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Monitoring Drive and Database Free Space

By Mark Nash, (first published: 2004/07/01)

It's 13:30 AM and you get a call from the Applications On-Call person. Application XYZ is down, looks like an SQL Server problem. You find that a drive or database is out of space, causing the SQL Server to crash. Now the difficult part, find some free space and hope the SQL Server will successfully recover!! We will not even consider the Application downtime, corrupt databases, etc…

We began addressing this issue several years ago, as the number of SQL Servers at our institution increased (currently 60+). We have since developed a system of stored procedures/SQL jobs that monitor drive/database space, send email/page notifications as necessary, produce weekly reports and record the information for historical review. We feel they are worth sharing, possibly you can use all or part of this system.

For this system to properly function, all SQL Servers must have the ability to send email, we use ‘xp_sendmail’. We decided several years ago that all our SQL Servers would use email to notify us of problems. We use 2 types of email accounts. The first is for events that can wait for the next workday, e.g. problems on development SQL Servers, where an email will suffice. The second is for events that require immediate attention, e.g. a failed DBCC check on a production SQL Server, where an email-generate page is used. In the following examples, we will be using the first email type.

Drive Space Monitoring.

Monitoring of space begins at the Disk Drive level. We run the ‘Disk Drive Space Info’ job hourly, using SQL Server Agent. The basic job steps are:

  • Step 1 – Create DrvSpace Table.
  • Step 2 – Get Drive Space Data.
  • Step 3 – Alter Table DrvSpace
  • Step 4 – Enter Drive Total Space.
  • Step 5 – MonitorEmailLowDriveFreeSpace

Here is a detailed look at these steps:

Step 1 – Create DrvSpace Table. This step simply creates an empty table ‘DrvSpace’ in tempdb for each run.

use tempdb
go
If exists (select name from tempdb..sysobjects where name = 'DrvSpace' and type = 'U')
 begin
   drop    table DrvSpace
 end

Create table DrvSpace (
    DriveLetter   char(02)  null,
    MB_Free       float     null)

Step 2 – Get Drive Space Data. This step executes xp_fixeddrives, and inserts the output into table DrvSpace.

use tempdb
go
INSERT DrvSpace EXECUTE master..xp_fixeddrives

Step 3 – Alter Table DrvSpace. This step alters table DrvSpace by adding a column for Total Drive Space.

use tempdb
go
Alter Table DrvSpace ADD MB_Total float NULL

Step 4 – Enter Drive Total Space. This step requires editing. Here you enter the Total Drive Space in GB for a given drive. In this example the ‘C’ drive has 3.99 GB of Total Drive Space. This portion of code needs to be repeated for each drive on the server that will be monitored.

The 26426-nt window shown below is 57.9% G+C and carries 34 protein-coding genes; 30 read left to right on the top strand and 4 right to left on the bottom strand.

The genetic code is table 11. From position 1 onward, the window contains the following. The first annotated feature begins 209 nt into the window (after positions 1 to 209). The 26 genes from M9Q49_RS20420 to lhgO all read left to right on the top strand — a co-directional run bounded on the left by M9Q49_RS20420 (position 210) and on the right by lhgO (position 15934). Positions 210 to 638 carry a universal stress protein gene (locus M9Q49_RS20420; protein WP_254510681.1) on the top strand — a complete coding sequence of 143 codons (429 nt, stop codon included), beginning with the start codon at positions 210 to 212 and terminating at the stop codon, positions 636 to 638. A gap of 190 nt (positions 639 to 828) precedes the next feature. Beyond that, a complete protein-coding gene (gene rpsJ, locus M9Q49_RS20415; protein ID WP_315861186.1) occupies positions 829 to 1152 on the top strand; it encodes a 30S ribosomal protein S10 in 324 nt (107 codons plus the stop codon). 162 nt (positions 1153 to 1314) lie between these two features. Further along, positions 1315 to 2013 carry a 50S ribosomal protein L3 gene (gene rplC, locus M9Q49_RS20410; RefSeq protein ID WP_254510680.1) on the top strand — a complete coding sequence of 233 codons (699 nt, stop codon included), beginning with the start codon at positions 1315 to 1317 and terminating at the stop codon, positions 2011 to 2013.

use tempdb
go
update DrvSpace
 set MB_Total = (3.99 * 1024) 
 where DriveLetter = 'C'

Step 5 – MonitorEmailLowDriveFreeSpace. This step executes the Stored Procedure sp_Monitor_Email_Low_Drive_Free_Space’. As executed here, it will look for local drives with under 10% (0.1) free space. Email notifications are sent, identifying these drives. This procedure is actually more flexible than displayed here, the C: Drive is handled separately with a 15% free space limit and any other Drive can be specified as an ‘exception’, with it’s own specific free space limit. Documentation embedded in this Stored Procedure details its operation.

EXEC msdb.dbo.sp_Monitor_Email_Low_Drive_FreeSpace 0.1

Code:sp_Monitor_Email_Low_Drive_FreeSpace.sql

Database Space Monitoring

Now that we have Drive Space Information, we gather Database Space Information and current SQL Server Disaster Recovery Information. We run the ‘Database Info’ job daily, using SQL Server Agent. The basic job steps are:

  • Step 1 – Initialize Tables in msdb.
  • Step 2 – Capture Space Info on all DBs.
  • Step 3 – MonitorEmailLowDBFreeSpace
  • Step 4 – Current SQL Server Disaster Recovery Info

Here is an detailed look at these steps:

Step 1 - Initialize Tables in msdb. This step simply creates a table ‘DASD’ in msdb. This table name is a throw back to earlier days, when Disk Drives were referred to as Direct Access Storage Devices. We elected to use the msdb database, rather than create a new database for just one table. The size of DASD is managed in Step 3.

use msdb
go
if not exists (select name from msdb..sysobjects
                where name = 'DASD'
                and type   = 'U')
 begin
   create table msdb..DASD
   (
      createDTM  varchar(20),
      SQL_Server  varchar(30),
      db_name  varchar(30),
      group_name varchar(30),
      group_alias varchar(30),
      total_DB_space  varchar(10),
      group_type  varchar(20),
      free_DB_space  varchar(10),
      total_drive_space  varchar(10),
      free_drive_space  varchar(10),
      drvLetter  varchar(5),
      db_maxsize  int,
      db_growth  int
  )
 end

Step 2 - Capture Space Info on all DBs. This step execute Stored Procedure ‘sp_Monitor_Capture_DB_Space_Info’, which captures space information on all databases. It also combines relevant Disk Drive information (drives containing that database’s files), and writes this information to table DASD. An issue with this Stored Procedure is that it queries system tables to obtain its information. This may become a problem with MS SQL 2005, and will have to be addressed as more information on MS SQL 2005 system tables becomes available. Documentation embedded in this Stored Procedure details its operation.